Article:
Last week, I began the process of laying out three key realities that promise the United States a continuing era of decline and contraction. It may surprise some that I started with America’s impending loss of its global empire, rather than a focus on peak oil and other realities of energy and resource depletion, considering that those latter issues will be such a large part of the focus of this blog. Yet, that was purposeful; part of the basic tone of this blog I’m aiming for is one of hard-nosed realism, in which we face the future honestly and with as little evasion as possible. The loss of empire this country is likely to experience in the near future is, in many ways, a more pressing issue for our national stability and well-being than the longer term decline of available energy and resources. While the latter is a greater long term predicament, the former is likely to create more immediate and encompassing disruption, and has the potential to dramatically change our living arrangements in a relatively short period of time.
That said, I may be wrong about our future loss of empire. It will happen at some point, obviously; no empire lasts forever, any more so than any individual human does, any species does, any planet does, or so on. But it may not happen in my lifetime, despite all evidence to the contrary (assuming, of course, that I have a decent amount of lifetime left). Perhaps my concerns about a dramatically reduced living as outlined in last week’s post are overblown and unnecessary. Even if they are, however, we’re hardly out of the woods. There’s a greater issue bearing down on us and slowly picking apart the ways we live and interact, and that’s the inexorable march of energy and resource depletion.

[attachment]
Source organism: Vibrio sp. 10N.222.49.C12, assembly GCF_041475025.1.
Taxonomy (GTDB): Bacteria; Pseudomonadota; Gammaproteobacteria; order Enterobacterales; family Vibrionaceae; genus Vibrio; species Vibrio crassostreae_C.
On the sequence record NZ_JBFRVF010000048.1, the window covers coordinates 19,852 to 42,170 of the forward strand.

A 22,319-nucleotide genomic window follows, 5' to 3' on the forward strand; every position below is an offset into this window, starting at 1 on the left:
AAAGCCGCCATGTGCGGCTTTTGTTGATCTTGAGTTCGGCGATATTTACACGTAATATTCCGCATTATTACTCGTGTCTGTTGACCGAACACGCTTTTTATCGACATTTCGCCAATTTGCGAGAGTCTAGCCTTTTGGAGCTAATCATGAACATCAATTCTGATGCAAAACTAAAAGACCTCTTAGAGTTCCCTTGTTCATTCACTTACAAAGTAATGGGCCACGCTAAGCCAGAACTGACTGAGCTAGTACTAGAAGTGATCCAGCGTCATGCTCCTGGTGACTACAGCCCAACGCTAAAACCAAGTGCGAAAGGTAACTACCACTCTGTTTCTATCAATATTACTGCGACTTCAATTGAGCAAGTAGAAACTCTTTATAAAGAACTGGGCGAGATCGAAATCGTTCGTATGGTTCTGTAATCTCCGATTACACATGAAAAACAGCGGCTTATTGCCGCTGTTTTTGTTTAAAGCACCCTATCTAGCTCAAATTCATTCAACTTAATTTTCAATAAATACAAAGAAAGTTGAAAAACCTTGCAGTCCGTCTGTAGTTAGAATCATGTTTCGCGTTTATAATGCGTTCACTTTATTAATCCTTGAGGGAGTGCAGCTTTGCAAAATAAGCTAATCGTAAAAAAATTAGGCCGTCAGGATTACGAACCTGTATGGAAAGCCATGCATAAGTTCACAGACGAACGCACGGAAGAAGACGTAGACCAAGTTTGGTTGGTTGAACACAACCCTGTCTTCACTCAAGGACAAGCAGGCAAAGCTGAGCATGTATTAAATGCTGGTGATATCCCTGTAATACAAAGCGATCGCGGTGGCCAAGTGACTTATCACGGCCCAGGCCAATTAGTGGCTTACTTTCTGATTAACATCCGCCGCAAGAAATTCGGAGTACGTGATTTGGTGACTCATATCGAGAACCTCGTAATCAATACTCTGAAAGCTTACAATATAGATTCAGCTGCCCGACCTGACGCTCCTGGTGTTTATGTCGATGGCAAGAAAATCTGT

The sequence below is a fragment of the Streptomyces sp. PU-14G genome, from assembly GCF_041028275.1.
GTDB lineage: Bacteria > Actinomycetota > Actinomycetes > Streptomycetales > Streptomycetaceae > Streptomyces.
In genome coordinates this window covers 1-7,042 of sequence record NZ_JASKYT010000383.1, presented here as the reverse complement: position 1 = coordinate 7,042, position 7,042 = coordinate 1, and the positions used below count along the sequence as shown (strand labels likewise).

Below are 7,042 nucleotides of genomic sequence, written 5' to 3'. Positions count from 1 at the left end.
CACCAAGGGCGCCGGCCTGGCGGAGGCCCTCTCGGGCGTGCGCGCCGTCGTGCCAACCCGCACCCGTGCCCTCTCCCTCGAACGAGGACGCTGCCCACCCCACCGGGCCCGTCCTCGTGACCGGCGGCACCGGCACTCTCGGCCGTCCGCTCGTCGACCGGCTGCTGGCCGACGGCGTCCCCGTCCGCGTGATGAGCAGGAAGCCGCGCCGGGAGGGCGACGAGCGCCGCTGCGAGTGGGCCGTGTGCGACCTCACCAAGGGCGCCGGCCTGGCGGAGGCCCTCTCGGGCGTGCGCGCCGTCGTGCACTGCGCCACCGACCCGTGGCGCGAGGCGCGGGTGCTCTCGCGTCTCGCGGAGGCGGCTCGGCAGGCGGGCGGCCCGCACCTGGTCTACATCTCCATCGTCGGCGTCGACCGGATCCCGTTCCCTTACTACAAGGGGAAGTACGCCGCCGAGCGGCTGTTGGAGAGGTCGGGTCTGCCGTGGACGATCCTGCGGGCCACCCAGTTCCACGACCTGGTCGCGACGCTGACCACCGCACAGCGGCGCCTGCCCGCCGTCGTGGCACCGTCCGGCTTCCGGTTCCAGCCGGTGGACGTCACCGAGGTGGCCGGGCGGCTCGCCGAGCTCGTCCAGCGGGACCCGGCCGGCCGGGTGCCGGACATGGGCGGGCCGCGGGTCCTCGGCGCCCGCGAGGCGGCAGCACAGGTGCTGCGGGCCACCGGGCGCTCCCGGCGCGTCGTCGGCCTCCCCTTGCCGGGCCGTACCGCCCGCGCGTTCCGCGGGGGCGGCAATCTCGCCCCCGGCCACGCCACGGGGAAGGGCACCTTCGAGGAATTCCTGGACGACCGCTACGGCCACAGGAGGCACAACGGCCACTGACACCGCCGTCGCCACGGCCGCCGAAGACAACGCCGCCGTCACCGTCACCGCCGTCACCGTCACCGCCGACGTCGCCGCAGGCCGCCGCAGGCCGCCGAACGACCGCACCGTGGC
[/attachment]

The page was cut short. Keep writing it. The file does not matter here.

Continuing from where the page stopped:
As with empire, I’m not looking here to argue again a subject that has been argued to death on the internet and beyond, but I do want to lay some basic groundwork to make sure we’re all on the same page and that readers understand my perspective on the issue and how it informs my thoughts—even if you don’t agree with every element of what I’m about to explain. The question of energy and resource depletion is both complicated and fraught with opinion, incomplete data, and conflicting interpretations of that incomplete data. As such, there’s a heavy fog that can be thrown over the subject, and there are undoubtedly major elements of our future use of energy and physical resources that remains unknown and unknowable in advance. Still, there are some general trend lines that are clear—and there are basic physical realities that, so far as I’m concerned, are even more clear.
We use a lot of energy, coming out to about 552 exajoules of primary energy in 2010 alone. The vast majority of that came from fossil fuel sources. Back in 1830, meanwhile, we used about 24 exajoules of energy, almost all of it coming instead from biomass and biofuels. How did we get to today’s level of consumption? Well, it’s really quite simple: we increased our per person energy usage while dramatically increasing our number of people. In 1830, we used an average of approximately 22 gigajoules per person. With a bit over a billion people, that works out to the aforementioned 24 exajoules of energy used in 1830. By 1920, we had increased to an average per person use of about 35 gigajoules of energy—but we also nearly doubled our population, and as a result increased our total energy usage to 69 exajoules of energy, or almost three times what we used in 1830. Over the next 90 years? We more than doubled our per capita energy use to about 80 gigajoules and more than tripled our population; by the time the dust had settled, we found ourselves using eight times as much energy as in 1920 and 23 times as much as in 1830.